After breaking through last year, middle distance talent Hanna Tarver spoke to AW about her training, aims and university life
Clocking 2:01.82 over 800m and representing England for the first time at the Loughborough International, along with setting a UK Women’s League division record, 2014 was a year to savour for Hanna Tarver. However, she is just as eager to learn from her mistakes in the UK senior and England under-23 championships and gain as much experience as she can.
The 21-year-old Scot fits her training around studying chemical engineering at Cambridge University. Coached by Stuart Hogg, based near Edinburgh, Tarver speaks to him at least once a day and trains mainly on her own. Nevertheless, it is a set-up that worked last year and the Edinburgh AC runner explains: “In Cambridge, most of my sessions comprise of me with a watch on each wrist. My Garmin has my session programmed in, so it gives me beeps to indicate the beginning and end of a rep and a stopwatch to time myself with.
“When I’m home, I benefit from my mum coming to the track with me to time my sessions, which I complete at the same time as my sister. I do enjoy their company.”
Tarver tends to do a fartlek or a four-mile tempo on a Tuesday, a track session involving anything from 200m-1000m intervals on a Thursday and longer intervals, such as three-minute reps along the tow path on a Saturday.
“I think my improvement was largely down to starting weights in the winter, which improved my strength and running form considerably”
As for the Saturday session, the BUCS 800m champion says: “This session is extremely mentally and physically tough and it lasts forever. It leaves you feeling dead for the rest of the day. Katherine Turner, a 1500m runner who also studies at Cambridge, joins me for this and the company really helps to motivate me.”
She does all of her steady runs around a field close to her college, as she prefers to run on grass for reduced impact and adds: “This can sometimes be tedious but I do switch to the pavements for my tempo runs as it allows me to increase my pace.”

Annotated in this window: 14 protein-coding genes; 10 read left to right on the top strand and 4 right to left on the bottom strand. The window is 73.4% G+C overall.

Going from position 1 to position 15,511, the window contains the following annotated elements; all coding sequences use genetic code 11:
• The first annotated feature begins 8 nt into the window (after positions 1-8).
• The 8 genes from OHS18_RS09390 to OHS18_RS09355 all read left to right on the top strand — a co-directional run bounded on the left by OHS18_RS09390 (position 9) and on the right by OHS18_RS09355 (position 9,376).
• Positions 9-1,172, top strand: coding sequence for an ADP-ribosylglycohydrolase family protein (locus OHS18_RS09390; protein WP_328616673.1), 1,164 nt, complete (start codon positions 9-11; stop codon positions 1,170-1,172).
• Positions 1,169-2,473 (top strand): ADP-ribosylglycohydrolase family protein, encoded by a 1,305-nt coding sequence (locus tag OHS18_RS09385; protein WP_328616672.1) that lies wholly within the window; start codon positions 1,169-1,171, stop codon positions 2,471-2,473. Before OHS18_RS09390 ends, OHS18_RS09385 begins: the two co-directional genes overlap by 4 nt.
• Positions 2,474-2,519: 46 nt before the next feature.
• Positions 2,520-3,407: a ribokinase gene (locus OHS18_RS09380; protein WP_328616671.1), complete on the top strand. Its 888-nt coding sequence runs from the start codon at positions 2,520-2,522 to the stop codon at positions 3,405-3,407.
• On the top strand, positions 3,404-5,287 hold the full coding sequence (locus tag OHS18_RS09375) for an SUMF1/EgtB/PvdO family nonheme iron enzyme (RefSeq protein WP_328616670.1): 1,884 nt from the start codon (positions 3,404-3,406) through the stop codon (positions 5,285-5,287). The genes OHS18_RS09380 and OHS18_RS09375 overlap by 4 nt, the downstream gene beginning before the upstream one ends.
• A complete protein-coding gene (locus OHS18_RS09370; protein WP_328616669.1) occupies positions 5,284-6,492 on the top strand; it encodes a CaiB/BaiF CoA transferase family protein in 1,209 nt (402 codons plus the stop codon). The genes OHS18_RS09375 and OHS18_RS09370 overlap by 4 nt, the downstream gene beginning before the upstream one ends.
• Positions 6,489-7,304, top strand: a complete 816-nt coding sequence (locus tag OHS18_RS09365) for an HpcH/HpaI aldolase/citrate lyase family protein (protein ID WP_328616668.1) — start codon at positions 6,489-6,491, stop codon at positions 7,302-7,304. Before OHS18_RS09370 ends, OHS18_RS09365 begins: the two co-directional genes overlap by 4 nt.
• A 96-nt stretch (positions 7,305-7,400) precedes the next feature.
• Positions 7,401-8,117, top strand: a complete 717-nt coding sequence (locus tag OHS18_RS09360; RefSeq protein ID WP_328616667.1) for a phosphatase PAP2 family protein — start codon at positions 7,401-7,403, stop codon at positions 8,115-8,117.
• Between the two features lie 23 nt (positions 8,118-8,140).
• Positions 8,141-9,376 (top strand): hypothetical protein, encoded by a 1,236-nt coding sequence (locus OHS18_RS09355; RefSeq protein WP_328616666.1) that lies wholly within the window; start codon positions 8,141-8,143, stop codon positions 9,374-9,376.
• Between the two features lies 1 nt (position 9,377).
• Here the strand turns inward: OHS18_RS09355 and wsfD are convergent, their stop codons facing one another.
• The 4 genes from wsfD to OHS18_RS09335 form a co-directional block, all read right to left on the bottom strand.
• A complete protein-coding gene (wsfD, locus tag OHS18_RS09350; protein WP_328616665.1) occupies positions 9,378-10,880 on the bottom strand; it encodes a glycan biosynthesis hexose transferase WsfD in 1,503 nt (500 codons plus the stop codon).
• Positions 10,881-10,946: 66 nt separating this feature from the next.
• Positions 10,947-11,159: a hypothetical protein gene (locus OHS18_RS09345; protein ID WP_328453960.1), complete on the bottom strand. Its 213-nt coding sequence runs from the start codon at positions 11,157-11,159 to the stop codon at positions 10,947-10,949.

Although Tarver enjoys Cambridge, she finds it difficult to find a hill for sessions and says: “I do enjoy these type of sessions, but get quite a shock when I return home as even a slight incline begins to feel like a mountain!”
She also credits beginning weights training for its role in her improvement last year. “I think my improvement was largely down to starting weights in the winter, which improved my strength and running form considerably,” she explains. “I also increased my training from the previous year. I had been training at Core Cambridge for weights – a specialist strength and conditioning centre – however, they recently closed, so I have been making use of the new university sports centre, which has a brand new and good-quality weights room.”
Studying at Cambridge is academically demanding, but Tarver has established a routine that enables her to train and study. She says: “I do all my morning runs at 7am before lectures and my sessions in the afternoon between supervisions. The scheduled timetabling isn’t too demanding, but there is a lot of work to do outside of this to prepare for supervisions. This means I can easily fit in sessions at times that suit me, but I then have to complete the work in the periods afterwards. I rarely have time for anything other than running and work – but I’m willing to do that.”
Tarver listens to upbeat music when she is warming up before sessions and races and when she is running – trying to think about running as fast as she can while enjoying the freedom it brings.
“I rarely have time for anything other than running and work – but I’m willing to do that”
As for nutrition, she says: “I don’t eat anything before morning runs, but get back and eat a big bowl of porridge. I usually do sessions around two hours after lunch and afterwards have SIS Rego recovery and a banana or bounce ball.”
Having run in Europe for the first time last year and running as fast as she did (2:01.82 in Belgium), the European Under-23 Championships would have seemed an obvious aim for this year. However, Tarver explains: “My main aim is to recover from a stress fracture in my foot. It is my first proper injury and I want to gain a greater understanding about my body, including nutrition, biomechanics and how my body responds to training.
“I want to get back to competition and gain as much racing experience as I can. I would love to travel more extensively to overseas competitions in the future.”
TYPICAL TRAINING WEEK
Monday: (am) 4 miles steady. (pm) 1hr weights including: squats, hang cleans, overhead lunges, abs.
Tuesday: (am) 4 miles easy. (pm) 40min fartlek or 4 miles tempo run.
Wednesday: (am) 4 miles steady. (pm) 1hr weights, different to Monday, includes: deadlift, hang clean to jerk, abs.
Thursday: (am) 4 miles easy. (pm) Track session: varies from 200m to 1000m reps.
Saturday: (am) Long session: 3min reps on tow path. (pm) Free body circuit: working abs, arms and legs.
Sunday: (am) 5 miles tempo run. (pm) Mobility and stretching.
» The above sessions are specific to the individual athlete and may not be suitable for other athletes